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Downturn in manufacturing new orders adds to evidence of slowdown

Downturn in manufacturing new orders adds to evidence of slowdown

I don’t normally pay much attention to the new factory orders report, because it is simply too noisy to be of much use. But as of February’s report, released Monday and showing a -0.1% decline in “core” new orders, there is enough to at least take notice.

Here are overall new factory orders (blue, left scale) and “core” new orders (red, right scale) for the past 25 years:

In the first place, while they clearly turned down in advance of the 2001 recession, which was a producer-led recession, that wasn’t the case at all, especially for “core” new orders, in the 2008 recession, which was consumer-led. Further, there is so much monthly noise that monthly readings don’t give you reliable signal until the turn is well underway.

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2019 Core CPI

In a low inflation world firms tend to raise prices once a year, typically in the first quarter of the calendar year or their fiscal year.   Because of this very strong seasonal pattern, on a not seasonally adjusted  around 50% of the annual increase in the core CPI —  excluding food and energy — occurs in the first quarter

This very strong pattern gives great insight in to the annual inflation rate. One, is if this year’s first quarter is greater than or less that the prior year’s first quarter, this year’s annual increase will be greater of less than the prior year’s annual increase. This has worked every since year since 1990. Second, just doubling the NSA first quarter rate gives you an amazingly accurate estimate of the annual increase in  the core CPI for that year. In 2018 the first quarter rose 1.20% and the annual increase was 2.16%.  This year the first quarter rose 1.06%.  This implies that the rise in the core CPI should be slightly less in  2019 than  it as in 2018.

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Does Cochrane Really Understand the Latest on Minimum Wages?

Does Cochrane Really Understand the Latest on Minimum Wages?

John Cochrane thinks we liberals who think higher minimum wages can do some good by offsetting monopsony power fail to grasp labor economics. He is citing some work by Jeffrey Clemens, Lisa B. Kahn, and Jonathan Meer. Alas his blog post screwed up the link to this interesting paper:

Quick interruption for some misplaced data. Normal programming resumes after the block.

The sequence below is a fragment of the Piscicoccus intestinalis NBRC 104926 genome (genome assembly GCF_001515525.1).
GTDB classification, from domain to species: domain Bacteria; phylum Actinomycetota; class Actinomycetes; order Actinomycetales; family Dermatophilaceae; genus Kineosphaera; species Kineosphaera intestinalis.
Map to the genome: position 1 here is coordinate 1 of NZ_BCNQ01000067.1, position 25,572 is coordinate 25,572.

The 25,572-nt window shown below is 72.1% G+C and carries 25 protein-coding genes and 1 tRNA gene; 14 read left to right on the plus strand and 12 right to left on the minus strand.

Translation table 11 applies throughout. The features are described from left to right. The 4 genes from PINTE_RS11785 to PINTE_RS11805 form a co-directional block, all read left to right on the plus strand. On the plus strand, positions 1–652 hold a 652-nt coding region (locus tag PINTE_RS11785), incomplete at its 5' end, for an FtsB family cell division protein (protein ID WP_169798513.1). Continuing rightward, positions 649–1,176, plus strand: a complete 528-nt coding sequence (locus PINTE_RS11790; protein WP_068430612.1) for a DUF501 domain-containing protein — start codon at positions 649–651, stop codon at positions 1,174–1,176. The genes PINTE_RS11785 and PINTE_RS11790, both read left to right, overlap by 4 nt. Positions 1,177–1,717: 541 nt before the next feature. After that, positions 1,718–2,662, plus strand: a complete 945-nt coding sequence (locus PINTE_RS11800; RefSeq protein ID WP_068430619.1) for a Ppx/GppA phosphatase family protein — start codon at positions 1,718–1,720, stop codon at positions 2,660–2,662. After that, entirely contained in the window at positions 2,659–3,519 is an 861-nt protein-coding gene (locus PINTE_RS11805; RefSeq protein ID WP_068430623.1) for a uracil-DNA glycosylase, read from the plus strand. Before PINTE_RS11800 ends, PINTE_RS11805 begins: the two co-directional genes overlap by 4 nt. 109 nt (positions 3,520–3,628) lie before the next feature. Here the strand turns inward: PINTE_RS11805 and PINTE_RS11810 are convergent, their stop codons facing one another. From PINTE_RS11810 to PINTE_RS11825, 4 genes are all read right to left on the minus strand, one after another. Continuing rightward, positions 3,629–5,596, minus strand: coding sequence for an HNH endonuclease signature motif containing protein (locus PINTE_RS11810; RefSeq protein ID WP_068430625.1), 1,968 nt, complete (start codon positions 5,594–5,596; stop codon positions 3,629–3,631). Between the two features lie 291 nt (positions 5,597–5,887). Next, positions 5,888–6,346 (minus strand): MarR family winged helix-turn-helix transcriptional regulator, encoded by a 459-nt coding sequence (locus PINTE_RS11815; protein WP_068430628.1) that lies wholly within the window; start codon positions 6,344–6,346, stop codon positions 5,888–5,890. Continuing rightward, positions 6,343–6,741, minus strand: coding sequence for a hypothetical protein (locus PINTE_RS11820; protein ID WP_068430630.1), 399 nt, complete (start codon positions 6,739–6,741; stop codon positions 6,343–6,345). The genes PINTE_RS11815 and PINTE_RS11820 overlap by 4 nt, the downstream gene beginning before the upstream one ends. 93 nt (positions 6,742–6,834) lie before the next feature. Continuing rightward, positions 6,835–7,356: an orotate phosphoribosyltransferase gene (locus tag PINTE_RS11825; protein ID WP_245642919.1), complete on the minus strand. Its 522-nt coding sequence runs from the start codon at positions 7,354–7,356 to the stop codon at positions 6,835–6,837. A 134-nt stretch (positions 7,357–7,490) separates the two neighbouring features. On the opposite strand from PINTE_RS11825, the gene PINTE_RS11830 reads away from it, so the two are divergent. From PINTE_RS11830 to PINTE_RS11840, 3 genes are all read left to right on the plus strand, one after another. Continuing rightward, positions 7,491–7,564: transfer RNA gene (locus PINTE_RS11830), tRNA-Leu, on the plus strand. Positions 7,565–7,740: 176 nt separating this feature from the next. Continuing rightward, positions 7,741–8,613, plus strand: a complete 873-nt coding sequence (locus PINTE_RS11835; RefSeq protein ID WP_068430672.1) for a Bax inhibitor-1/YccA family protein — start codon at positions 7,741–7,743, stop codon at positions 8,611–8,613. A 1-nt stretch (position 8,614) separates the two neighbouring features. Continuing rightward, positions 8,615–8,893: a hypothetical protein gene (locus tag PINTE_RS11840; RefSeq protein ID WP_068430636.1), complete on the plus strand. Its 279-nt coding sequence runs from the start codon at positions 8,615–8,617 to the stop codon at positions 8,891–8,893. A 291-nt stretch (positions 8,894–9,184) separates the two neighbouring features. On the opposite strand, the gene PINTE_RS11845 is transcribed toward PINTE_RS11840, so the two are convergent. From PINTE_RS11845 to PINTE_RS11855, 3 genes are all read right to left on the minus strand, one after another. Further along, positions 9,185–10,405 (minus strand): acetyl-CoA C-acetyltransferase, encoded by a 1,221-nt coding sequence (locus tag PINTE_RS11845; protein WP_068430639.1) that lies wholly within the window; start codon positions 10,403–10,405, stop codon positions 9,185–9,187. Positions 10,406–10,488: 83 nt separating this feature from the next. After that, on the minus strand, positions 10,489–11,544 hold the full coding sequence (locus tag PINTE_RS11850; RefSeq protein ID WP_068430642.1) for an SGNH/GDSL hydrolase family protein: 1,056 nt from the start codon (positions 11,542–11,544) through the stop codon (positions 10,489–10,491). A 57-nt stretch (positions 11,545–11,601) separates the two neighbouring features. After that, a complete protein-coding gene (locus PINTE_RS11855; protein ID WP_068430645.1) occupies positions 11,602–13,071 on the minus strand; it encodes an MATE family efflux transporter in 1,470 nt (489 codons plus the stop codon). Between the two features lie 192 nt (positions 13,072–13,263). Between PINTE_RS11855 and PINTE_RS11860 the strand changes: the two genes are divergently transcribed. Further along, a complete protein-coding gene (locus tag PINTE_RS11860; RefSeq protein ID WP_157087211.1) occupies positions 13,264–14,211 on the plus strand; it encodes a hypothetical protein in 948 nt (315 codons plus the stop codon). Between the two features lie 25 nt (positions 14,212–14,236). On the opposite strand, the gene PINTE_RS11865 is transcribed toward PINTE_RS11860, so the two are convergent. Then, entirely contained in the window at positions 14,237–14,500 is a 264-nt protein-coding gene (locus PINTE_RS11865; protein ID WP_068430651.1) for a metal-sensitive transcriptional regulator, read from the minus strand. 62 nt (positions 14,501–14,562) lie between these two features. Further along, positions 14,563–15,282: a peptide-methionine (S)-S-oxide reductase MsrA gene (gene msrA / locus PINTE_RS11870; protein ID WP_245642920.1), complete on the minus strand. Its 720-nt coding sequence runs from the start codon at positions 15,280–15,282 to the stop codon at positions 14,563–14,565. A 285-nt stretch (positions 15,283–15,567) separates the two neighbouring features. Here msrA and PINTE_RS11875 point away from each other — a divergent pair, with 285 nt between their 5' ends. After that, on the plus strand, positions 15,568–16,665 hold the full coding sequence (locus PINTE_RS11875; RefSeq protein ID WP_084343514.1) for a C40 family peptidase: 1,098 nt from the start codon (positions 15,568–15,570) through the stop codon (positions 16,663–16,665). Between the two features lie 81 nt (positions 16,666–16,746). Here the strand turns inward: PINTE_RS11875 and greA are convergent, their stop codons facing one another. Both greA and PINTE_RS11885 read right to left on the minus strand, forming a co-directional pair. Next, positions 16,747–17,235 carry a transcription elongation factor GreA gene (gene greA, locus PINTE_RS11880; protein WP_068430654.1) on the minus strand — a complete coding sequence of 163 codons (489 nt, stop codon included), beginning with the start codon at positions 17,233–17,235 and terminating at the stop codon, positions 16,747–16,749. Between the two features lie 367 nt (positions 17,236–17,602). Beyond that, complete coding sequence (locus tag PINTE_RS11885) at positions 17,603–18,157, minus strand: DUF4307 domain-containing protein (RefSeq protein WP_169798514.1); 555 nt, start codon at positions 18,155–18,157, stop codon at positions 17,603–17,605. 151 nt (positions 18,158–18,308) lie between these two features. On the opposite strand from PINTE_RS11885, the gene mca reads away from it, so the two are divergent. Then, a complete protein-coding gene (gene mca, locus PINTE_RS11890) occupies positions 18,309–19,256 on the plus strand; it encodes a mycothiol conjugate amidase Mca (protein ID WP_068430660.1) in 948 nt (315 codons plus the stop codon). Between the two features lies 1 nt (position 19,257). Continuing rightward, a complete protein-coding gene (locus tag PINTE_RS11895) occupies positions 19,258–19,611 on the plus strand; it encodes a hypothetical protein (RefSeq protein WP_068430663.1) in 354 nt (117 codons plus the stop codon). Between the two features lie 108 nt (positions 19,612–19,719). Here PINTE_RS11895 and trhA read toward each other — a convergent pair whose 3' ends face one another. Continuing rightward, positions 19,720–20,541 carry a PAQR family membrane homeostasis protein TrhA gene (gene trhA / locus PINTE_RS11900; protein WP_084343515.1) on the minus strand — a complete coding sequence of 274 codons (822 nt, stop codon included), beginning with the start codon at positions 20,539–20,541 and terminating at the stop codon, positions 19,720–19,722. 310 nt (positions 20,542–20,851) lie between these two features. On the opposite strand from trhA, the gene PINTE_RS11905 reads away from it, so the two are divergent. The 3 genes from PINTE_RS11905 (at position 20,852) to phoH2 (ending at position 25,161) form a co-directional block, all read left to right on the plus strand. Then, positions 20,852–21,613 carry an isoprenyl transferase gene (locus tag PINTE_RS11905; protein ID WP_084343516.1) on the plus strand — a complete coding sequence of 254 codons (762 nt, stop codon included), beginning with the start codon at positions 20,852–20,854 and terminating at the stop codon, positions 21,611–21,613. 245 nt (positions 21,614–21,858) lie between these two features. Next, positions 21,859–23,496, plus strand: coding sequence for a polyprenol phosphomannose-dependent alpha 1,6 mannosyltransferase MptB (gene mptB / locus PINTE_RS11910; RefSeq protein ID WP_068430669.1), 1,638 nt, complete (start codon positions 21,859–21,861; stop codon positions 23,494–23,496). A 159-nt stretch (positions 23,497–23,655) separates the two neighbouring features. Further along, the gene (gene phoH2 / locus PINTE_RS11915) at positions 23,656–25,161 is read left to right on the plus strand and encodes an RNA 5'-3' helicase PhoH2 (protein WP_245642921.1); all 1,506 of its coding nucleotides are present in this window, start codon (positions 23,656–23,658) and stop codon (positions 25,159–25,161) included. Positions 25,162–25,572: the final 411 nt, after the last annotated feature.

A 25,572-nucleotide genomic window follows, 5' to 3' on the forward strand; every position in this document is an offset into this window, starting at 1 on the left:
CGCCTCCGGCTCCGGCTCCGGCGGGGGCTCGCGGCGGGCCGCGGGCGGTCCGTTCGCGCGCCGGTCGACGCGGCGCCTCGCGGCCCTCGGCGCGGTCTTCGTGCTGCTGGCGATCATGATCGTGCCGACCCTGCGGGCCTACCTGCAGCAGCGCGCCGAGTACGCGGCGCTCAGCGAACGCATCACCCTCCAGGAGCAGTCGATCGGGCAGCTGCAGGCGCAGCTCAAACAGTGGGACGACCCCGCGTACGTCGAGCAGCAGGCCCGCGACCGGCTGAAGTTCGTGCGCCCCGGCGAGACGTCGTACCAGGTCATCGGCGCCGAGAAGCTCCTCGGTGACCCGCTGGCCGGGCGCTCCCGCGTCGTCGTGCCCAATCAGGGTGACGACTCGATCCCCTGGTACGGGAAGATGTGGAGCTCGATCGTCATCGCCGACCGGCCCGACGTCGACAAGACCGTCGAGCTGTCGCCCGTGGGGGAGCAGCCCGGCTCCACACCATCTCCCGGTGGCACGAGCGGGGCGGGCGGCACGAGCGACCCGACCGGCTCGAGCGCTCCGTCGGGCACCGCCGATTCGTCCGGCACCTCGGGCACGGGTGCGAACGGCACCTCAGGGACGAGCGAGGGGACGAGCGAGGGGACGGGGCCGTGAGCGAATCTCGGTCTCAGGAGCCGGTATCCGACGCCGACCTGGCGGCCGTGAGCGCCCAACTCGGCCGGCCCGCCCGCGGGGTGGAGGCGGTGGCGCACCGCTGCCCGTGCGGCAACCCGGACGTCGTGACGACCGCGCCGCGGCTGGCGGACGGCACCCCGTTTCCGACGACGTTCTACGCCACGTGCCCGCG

Compensation consists of a combination of cash and non-cash attributes, and depends on worker productivity. We also allow for the possibility of a bargaining wedge whereby the firm pays less in total compensation (cash and non-cash benefits) than a worker’s marginal product. When the minimum wage rises above the prevailing wage (cash payment) but below a worker’s marginal product, the firm will shift the mix of compensation towards cash and away from non-cash benefits, but will still find it worthwhile to employ the worker. This distortion can create losses to worker welfare which, if large enough, will push workers to prefer their outside option of nonwork. We also show that, in the presence of a bargaining wedge, the welfare effects of minimum wage increases are non-monotonic. In general, wage gains associated with increases in worker bargaining power will tend to improve welfare, while wage gains that are accommodated through reductions in non-cash benefits can reduce welfare.

In many ways, this dates to a 1980 paper by Walter Wessels (“The effect of minimum wages in the presence of fringe benefits: An expanded model,” Economic Inquiry), which the authors cite. Wessels assumed a perfectly competitive model where government interference lowered worker total compensation. Wessels published later papers, which alas the authors did not cite. In 1994, the Journal of Labor Research presented an extension of Wessels thinking that incorporated monopsony power entitled “Minimum wages and the wessels effect in a monopsony model” by J. Harold McClure: